selective serotonin re-uptake inhibitors. serotonin is a chemical neurotransmitter. it has a wide variety of uses throughout the body. no-one’s really 100% sure what causes depression, but over the last 50 years the theory that low serotonin levels are a contributing factor has taken hold. usually, when neurotransmitters have done their job they are reabsorbed back into the body. SSRIs work by preventing reabsorption (‘re-uptake’) which allows the serotonin levels to increase, which is thought to positively affect mood levels. 
suicidal ideation:
thoughts of suicide.
intentionally taking one’s own life.
also known as compulsive hair-pulling. a body-focused repetitive behaviour classed as an impulse-control disorder. characterised by the pulling out of one's own hair - from anywhere on the body, but most commonly from the scalp, the eyelashes, and the eyebrows - usually resulting in noticeable hair loss. a cyclical disorder which involves a build-up of tension & discomfort prior to pulling, or when resisting pulling, followed by intense relief or gratification immediately afterwards - but leading to feelings of guilt/shame which begins the cycle again. closely linked to both anxiety and OCD.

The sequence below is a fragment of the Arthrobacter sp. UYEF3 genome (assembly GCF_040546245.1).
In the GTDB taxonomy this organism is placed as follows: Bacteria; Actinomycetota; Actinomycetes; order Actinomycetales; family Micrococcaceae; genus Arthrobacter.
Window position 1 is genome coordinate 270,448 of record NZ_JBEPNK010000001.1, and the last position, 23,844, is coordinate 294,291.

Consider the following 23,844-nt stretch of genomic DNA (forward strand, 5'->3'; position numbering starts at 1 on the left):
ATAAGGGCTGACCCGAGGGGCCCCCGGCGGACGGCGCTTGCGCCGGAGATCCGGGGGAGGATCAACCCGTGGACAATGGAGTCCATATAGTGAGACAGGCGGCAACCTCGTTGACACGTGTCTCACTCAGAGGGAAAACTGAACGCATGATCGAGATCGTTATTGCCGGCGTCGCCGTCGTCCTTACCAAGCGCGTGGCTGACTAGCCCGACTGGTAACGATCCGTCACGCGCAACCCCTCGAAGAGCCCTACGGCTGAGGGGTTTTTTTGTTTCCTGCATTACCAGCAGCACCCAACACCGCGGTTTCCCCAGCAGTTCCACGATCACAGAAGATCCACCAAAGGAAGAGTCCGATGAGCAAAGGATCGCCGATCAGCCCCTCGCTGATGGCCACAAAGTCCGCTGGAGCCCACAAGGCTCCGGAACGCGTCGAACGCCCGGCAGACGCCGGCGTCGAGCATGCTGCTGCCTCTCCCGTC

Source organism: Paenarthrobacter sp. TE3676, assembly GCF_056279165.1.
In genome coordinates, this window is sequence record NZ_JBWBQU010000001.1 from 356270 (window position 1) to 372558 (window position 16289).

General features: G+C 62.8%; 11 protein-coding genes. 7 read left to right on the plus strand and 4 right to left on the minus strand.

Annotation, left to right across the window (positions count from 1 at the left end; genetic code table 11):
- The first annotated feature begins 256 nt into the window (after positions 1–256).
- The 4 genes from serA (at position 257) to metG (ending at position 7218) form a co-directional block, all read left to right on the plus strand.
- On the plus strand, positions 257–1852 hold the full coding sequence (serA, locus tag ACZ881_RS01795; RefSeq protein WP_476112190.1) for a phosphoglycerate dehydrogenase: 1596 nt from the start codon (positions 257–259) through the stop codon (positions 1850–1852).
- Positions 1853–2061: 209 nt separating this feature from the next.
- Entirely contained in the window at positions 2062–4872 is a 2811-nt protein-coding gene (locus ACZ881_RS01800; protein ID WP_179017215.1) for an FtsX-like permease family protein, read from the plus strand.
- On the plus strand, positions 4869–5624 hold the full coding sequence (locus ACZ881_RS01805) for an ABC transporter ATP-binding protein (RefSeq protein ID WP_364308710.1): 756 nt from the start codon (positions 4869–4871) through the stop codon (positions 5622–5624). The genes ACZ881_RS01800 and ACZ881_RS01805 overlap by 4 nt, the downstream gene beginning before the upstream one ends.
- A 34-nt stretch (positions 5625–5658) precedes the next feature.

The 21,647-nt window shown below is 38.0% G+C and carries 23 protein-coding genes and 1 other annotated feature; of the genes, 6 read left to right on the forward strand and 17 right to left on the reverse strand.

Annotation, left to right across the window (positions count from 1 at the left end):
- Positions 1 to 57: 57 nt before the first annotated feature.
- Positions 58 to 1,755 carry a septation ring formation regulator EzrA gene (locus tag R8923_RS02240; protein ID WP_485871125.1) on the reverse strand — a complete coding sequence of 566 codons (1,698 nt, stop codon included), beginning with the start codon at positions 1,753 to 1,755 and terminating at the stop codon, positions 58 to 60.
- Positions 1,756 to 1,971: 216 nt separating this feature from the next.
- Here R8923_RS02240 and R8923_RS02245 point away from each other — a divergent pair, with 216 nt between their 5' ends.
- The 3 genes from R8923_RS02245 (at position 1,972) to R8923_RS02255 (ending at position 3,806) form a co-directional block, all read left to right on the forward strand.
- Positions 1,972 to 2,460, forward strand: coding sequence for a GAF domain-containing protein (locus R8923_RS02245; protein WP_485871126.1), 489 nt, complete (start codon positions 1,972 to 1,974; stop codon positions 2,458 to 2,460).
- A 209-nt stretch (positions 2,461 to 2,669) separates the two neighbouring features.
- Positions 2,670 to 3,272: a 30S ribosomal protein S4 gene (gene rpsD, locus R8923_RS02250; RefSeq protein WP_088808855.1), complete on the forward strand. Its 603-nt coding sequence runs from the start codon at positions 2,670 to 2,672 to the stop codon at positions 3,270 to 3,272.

this is not an exhaustive list. there are many more terms used in the mental health world that are not included here. there are also some that i chose not to include - because i wasn't sure whether they could be considered appropriate or not. there are terms related to autism which i chose not to include, as i would not categorise disorders on the autism spectrum as 'mental health' disorders - but that i appreciate would be helpful to some as part of this wider conversation.
i may add to this list over time, and would encourage you to get in touch if you think i have missed any that deserve inclusion.
i hope this helps move the conversation forward slightly, and will potentially make it more accessible to those who are not well-versed in these matters. 
i hope, also, that it will cut down on flippant use of some of these words, as a form of exaggeration. please consider whether your use of these terms is appropriate if you do not suffer from them, and whether you can find a better, less offensive way of calling yourself tidy, discussing your mood swings, or saying you ate a bigger dinner than usual. it's 2018, if mental health awareness really matters to you, show it.